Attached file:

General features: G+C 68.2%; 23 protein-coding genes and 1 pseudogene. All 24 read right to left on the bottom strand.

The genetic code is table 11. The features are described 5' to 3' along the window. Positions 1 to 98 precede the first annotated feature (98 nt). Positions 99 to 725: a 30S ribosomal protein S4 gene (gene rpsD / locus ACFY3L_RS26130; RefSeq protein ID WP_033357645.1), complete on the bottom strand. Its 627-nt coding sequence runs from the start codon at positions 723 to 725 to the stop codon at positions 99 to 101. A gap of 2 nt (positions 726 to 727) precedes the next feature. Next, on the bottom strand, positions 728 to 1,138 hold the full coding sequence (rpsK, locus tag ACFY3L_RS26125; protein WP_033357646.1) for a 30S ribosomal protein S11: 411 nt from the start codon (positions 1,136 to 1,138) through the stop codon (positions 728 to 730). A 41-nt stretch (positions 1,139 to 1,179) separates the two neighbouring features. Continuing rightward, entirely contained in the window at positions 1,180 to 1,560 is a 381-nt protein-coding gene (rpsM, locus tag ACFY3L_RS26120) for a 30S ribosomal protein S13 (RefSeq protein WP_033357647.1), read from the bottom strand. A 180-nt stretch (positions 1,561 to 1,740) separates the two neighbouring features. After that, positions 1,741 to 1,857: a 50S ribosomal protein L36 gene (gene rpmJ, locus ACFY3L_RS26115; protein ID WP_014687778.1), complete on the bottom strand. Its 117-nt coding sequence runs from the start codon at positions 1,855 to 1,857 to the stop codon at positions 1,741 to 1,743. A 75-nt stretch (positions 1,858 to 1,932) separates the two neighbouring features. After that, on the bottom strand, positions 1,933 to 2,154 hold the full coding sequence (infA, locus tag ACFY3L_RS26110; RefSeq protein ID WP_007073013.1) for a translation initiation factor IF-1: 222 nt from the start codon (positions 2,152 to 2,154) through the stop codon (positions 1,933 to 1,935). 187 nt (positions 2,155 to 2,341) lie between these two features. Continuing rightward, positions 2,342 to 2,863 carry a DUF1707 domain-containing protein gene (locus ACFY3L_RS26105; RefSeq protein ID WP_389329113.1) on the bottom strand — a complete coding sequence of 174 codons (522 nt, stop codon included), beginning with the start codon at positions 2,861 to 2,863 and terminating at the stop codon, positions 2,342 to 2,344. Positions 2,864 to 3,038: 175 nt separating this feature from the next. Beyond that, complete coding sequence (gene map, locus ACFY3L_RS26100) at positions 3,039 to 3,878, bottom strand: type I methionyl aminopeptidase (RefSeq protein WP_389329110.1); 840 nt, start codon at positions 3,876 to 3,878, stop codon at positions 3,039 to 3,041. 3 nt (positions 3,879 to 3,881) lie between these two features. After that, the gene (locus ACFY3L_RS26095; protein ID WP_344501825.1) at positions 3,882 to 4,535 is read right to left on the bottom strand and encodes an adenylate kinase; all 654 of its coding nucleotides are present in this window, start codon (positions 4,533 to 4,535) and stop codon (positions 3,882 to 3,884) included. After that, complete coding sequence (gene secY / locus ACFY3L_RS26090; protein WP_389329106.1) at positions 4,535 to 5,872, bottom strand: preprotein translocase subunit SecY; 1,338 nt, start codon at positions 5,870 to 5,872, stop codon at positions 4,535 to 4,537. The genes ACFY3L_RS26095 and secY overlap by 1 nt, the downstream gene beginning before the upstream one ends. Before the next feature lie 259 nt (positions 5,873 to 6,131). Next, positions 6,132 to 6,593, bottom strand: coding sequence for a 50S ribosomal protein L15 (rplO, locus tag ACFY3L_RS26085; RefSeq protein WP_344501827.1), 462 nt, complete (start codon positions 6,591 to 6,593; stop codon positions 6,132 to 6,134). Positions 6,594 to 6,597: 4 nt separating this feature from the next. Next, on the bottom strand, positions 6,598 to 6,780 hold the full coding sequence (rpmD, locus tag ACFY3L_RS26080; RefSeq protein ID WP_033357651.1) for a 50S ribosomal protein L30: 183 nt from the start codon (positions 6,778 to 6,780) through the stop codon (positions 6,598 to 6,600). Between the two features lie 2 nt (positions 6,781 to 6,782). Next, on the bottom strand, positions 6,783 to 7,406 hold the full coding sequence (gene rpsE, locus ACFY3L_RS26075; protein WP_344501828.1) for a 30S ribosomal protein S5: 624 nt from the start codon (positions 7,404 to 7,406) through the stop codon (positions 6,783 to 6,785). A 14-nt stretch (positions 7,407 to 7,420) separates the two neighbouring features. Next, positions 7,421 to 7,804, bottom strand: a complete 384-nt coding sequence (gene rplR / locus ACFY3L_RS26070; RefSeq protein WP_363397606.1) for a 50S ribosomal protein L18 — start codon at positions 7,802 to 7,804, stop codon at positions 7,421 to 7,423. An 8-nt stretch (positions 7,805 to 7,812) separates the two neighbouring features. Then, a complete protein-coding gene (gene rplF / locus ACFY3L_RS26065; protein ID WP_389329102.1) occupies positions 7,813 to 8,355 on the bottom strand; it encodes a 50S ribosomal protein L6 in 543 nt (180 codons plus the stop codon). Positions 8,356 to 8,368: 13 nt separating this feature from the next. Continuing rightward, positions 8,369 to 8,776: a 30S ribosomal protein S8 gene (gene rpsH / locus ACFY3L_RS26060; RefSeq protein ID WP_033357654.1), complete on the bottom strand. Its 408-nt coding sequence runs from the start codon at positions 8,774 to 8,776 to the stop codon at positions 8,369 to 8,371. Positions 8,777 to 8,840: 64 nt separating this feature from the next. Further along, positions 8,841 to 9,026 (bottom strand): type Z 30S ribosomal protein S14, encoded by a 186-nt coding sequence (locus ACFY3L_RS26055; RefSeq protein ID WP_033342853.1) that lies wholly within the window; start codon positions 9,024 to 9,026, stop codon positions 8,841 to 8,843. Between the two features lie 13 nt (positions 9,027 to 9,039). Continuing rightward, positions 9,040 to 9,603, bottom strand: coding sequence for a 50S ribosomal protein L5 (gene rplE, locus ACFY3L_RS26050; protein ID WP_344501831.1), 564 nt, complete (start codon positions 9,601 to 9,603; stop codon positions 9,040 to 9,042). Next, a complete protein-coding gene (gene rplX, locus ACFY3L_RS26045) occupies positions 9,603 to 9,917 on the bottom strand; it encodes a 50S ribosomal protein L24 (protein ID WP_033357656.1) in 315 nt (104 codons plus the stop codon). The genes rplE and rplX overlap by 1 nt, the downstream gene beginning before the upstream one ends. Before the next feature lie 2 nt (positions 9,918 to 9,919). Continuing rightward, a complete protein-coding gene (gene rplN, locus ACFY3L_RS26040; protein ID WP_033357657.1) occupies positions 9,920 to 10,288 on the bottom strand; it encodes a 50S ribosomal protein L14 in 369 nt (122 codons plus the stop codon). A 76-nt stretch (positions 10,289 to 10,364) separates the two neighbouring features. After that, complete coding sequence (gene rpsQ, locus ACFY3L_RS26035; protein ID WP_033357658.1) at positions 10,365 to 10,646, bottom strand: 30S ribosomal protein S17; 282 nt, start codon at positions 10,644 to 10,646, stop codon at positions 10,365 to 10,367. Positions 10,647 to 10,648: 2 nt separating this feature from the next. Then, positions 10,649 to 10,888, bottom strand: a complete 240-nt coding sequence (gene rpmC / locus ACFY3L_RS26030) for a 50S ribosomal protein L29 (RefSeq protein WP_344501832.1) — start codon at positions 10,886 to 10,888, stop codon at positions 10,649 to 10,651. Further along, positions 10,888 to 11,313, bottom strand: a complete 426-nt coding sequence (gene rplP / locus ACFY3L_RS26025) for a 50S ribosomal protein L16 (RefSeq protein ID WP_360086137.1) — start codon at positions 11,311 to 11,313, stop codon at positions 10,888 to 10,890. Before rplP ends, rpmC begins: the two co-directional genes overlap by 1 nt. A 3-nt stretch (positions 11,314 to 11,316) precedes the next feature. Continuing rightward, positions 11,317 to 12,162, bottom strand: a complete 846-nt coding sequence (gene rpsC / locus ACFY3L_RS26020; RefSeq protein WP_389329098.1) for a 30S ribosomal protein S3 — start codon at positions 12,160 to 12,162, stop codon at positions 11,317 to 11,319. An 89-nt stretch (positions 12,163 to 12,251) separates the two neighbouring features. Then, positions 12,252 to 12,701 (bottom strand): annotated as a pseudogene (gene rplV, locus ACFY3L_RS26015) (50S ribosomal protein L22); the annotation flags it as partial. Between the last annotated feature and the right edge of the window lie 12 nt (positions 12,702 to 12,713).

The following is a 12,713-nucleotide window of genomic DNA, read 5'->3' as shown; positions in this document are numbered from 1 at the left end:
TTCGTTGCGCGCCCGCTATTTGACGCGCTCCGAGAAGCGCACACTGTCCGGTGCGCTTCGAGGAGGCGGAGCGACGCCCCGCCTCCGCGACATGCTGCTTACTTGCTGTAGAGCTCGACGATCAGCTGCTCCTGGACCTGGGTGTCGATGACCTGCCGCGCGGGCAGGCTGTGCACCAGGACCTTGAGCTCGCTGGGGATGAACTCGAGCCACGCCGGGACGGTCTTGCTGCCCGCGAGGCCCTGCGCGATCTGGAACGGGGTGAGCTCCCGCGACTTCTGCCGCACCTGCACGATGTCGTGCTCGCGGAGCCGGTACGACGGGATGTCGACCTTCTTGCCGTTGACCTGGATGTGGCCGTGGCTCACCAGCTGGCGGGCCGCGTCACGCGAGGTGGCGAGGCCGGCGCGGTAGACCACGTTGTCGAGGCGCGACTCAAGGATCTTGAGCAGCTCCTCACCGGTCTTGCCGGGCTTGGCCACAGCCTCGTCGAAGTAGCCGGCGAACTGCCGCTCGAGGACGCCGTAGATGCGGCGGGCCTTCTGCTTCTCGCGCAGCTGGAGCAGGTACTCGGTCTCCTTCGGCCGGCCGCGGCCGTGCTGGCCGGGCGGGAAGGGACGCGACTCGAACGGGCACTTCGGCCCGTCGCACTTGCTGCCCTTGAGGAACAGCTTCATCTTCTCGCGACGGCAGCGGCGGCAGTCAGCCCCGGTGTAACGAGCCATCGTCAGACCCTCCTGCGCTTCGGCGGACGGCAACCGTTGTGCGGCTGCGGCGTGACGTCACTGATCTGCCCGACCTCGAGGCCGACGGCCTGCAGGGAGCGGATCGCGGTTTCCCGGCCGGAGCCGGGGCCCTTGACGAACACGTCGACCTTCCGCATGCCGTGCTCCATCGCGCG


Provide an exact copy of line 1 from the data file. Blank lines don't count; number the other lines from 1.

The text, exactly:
General features: G+C 68.2%; 23 protein-coding genes and 1 pseudogene. All 24 read right to left on the bottom strand.